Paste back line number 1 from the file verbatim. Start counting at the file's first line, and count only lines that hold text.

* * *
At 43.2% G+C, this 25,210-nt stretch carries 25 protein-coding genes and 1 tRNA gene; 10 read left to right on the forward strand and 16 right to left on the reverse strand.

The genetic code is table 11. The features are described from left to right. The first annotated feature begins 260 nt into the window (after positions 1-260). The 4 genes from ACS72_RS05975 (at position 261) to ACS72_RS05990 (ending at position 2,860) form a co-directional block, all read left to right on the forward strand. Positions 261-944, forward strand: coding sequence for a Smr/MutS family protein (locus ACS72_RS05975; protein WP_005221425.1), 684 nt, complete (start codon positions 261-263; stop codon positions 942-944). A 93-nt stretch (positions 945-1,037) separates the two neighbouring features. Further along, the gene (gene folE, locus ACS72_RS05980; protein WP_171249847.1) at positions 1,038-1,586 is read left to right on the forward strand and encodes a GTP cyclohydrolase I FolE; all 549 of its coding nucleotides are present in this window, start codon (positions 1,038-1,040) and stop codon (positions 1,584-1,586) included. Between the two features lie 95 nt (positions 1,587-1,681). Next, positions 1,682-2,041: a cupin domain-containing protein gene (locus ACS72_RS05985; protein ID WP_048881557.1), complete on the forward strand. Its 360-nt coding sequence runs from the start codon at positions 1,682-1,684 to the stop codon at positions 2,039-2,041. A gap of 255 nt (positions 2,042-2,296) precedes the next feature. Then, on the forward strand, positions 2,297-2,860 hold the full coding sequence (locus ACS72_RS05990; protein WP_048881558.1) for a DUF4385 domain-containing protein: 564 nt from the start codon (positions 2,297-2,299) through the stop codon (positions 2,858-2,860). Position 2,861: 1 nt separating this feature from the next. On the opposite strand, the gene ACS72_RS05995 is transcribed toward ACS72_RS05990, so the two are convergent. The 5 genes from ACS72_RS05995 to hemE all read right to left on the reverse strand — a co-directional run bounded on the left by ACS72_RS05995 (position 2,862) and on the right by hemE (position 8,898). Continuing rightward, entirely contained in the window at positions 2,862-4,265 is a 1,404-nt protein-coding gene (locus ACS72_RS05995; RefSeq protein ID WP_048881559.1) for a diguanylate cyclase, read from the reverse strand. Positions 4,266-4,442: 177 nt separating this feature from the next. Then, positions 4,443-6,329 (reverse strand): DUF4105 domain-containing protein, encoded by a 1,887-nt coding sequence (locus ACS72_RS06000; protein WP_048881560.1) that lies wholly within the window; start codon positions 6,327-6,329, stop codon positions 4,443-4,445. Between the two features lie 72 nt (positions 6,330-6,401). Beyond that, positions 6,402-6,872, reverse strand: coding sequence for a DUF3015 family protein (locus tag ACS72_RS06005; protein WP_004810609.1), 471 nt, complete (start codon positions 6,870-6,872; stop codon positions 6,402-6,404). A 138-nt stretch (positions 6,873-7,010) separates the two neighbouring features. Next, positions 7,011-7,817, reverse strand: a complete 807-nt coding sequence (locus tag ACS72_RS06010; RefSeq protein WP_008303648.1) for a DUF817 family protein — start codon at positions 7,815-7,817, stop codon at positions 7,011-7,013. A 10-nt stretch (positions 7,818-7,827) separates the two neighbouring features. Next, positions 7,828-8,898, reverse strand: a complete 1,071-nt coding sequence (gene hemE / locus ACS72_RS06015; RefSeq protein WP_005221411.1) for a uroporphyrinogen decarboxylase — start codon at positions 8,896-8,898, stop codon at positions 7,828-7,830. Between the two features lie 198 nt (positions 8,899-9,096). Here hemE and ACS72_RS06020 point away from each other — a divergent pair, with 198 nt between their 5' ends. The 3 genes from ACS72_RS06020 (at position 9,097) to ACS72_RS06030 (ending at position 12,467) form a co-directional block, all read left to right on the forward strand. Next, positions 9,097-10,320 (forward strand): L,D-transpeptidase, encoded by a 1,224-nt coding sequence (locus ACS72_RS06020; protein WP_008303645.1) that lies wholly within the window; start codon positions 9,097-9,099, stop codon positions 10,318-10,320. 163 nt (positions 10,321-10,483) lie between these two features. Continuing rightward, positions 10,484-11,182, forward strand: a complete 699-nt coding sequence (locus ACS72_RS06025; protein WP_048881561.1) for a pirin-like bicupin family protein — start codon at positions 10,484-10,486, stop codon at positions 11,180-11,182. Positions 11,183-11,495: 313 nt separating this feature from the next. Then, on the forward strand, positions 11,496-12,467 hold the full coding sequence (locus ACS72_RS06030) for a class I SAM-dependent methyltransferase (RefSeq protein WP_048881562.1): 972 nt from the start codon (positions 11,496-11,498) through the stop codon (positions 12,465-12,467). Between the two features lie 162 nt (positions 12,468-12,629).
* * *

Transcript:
At 43.2% G+C, this 25,210-nt stretch carries 25 protein-coding genes and 1 tRNA gene; 10 read left to right on the forward strand and 16 right to left on the reverse strand.